Here we used the nDKL statistic (cumulative coding cost) to measure trial by trial the strength of the evidence that the behavioral data from periods when the CS was present came from a different distribution than the data from the intertrial intervals. We also used the nDKL statistic to measure trial by trial the strength of the evidence of the appearance of a dopamine transient (recorded using dLight and fiber photometry) at the onset and offset of the CS.

For the behavioral data

Bar press rates were computed separately for the CS (S or S0) period (λCS) and the ITI period (λITI) and any time spent in the reward receptacle was excluded. The distribution of intervals between lever presses were approximately exponential. Our Computed Bayesian estimates of the response-rate parameters during CSs and ITIs as of the rth response used the Jeffreys prior, which is the gamma probability density distribution with shape = 0.5 and scale = 0, denoted γ (0.5, 0). To obtain the estimate of the cumulative coding cost of assuming that the press rate during the CSs was the same as during the ITIs (the null hypothesis), we integrated out the uncertainties about the values of the rate parameters, λr|CS and λr|ITI:

$$n{{{{{{\rm{D}}}}}}}_{{{{{{\rm{KL}}}}}}}\left(r\right)\,=\,n\iint {{{{{\rm{\gamma }}}}}}\left({{{{{\rm{p}}}}}}\left({\lambda }_{{{{{{\rm{r|CS}}}}}}}\right)|{{{{{{\boldsymbol{\theta }}}}}}}_{{{{{{\rm{CS}}}}}}}\left(r\right)\right){{{{{{\rm{\gamma }}}}}}\left({{{{{\rm{p}}}}}}\left({\lambda }_{{{{{{\rm{r|ITI}}}}}}}\right)|{{{{{{\boldsymbol{\theta }}}}}}}_{{{{{{\rm{ITI}}}}}}}\left(r\right)\right){{{{{\rm{D}}}}}}}_{{{{{{\rm{KL}}}}}}}\left({\lambda }_{{{{{{\rm{r|CS}}}}}}}{||}{\lambda }_{{{{{{\rm{r|ITI}}}}}}}\right)d{\lambda }_{{{{{{\rm{r|CS}}}}}}}d{{\lambda }_{{{{{{\rm{r|ITI}}}}}}}}_{{{{{{\rm{t}}}}}}},$$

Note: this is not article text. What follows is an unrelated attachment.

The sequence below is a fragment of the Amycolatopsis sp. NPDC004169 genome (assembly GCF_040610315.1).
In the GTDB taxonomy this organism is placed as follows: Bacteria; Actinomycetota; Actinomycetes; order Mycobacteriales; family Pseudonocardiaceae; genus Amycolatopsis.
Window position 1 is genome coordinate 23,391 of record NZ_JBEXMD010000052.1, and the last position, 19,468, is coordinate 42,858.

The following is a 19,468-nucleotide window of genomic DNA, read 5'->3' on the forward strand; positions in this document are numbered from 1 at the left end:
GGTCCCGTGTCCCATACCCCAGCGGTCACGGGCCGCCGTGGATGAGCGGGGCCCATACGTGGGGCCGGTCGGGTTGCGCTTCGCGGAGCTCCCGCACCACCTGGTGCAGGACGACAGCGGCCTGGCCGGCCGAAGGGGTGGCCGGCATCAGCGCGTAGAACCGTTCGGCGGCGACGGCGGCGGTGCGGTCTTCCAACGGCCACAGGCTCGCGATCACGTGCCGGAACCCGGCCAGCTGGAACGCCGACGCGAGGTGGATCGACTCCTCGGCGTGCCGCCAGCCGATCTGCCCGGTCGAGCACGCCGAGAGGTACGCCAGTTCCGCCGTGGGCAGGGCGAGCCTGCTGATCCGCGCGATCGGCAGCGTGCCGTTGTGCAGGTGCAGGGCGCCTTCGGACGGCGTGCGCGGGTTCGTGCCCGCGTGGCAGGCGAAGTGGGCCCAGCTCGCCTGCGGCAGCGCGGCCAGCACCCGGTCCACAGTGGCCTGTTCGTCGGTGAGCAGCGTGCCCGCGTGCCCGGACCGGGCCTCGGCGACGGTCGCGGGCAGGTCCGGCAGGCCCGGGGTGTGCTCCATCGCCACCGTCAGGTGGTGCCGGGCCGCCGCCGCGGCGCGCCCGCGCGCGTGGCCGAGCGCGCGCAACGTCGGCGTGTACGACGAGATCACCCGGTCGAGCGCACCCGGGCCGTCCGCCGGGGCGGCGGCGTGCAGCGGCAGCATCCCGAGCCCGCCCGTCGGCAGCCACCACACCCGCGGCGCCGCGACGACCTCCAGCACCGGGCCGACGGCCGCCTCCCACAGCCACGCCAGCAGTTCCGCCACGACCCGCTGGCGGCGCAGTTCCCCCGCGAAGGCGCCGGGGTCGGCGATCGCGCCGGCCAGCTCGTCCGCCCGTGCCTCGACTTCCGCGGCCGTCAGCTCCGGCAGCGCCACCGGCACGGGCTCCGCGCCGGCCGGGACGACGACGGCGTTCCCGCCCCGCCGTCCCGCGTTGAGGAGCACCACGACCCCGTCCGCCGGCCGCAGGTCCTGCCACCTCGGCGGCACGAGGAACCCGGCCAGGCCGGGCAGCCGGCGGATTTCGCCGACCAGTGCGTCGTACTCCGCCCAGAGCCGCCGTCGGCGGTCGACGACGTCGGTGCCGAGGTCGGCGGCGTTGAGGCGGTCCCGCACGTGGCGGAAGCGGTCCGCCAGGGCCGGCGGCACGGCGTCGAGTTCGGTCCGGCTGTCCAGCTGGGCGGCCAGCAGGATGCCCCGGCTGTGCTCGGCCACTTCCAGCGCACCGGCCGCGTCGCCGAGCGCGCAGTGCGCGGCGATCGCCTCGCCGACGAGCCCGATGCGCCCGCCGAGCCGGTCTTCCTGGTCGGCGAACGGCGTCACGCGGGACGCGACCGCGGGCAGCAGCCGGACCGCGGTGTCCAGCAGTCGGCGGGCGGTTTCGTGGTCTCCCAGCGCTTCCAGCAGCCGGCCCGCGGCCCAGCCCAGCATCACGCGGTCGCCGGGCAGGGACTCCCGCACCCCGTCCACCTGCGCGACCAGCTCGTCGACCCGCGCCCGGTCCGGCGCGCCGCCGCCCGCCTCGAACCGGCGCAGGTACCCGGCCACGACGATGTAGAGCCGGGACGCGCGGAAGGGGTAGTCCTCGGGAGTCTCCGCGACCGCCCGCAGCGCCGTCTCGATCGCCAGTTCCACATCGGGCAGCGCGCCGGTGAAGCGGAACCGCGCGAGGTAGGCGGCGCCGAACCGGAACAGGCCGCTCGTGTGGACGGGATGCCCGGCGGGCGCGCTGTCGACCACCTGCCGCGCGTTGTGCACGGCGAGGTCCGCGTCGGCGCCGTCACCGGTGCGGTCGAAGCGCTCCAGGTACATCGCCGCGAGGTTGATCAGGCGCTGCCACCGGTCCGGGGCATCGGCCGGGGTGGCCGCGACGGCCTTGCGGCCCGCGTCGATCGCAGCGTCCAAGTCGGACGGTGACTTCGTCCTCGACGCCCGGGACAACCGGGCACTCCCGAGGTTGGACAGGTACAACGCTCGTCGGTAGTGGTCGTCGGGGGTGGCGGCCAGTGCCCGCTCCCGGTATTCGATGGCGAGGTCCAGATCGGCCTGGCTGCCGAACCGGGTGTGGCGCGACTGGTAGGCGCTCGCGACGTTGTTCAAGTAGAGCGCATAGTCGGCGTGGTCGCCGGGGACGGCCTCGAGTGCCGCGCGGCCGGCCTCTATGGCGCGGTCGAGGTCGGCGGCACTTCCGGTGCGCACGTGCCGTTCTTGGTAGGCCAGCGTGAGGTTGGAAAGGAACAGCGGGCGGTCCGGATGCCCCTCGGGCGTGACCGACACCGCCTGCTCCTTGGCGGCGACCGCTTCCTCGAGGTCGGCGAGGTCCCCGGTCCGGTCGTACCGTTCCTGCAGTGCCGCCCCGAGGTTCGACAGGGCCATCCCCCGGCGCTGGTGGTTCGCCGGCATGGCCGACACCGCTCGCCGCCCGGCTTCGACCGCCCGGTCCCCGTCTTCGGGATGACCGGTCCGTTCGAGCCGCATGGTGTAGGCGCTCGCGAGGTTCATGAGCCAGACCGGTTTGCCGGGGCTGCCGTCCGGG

where the integrals run from the first response to the rth response, and the θ(r)’s are the parameter vectors of the gamma posterior distributions on λr|CS and λr|ITI, as of the rth response. Given these response-by-response estimates of the response rates, our measure of the weight, W, of the evidence for a difference in response rates was the common log of the odds against the null hypothesis:

$${W}_{{\hat{\lambda }}_{{{{{{\rm{r|CS}}}}}}} \, < \, {\hat{\lambda }}_{{{{{{\rm{r|ITI}}}}}}}}\left(r\right)\,=\,{{{{{\rm{log }}}}}}\left(\frac{p\left(r\right)}{1\,-\,p\left(r\right)}\right),$$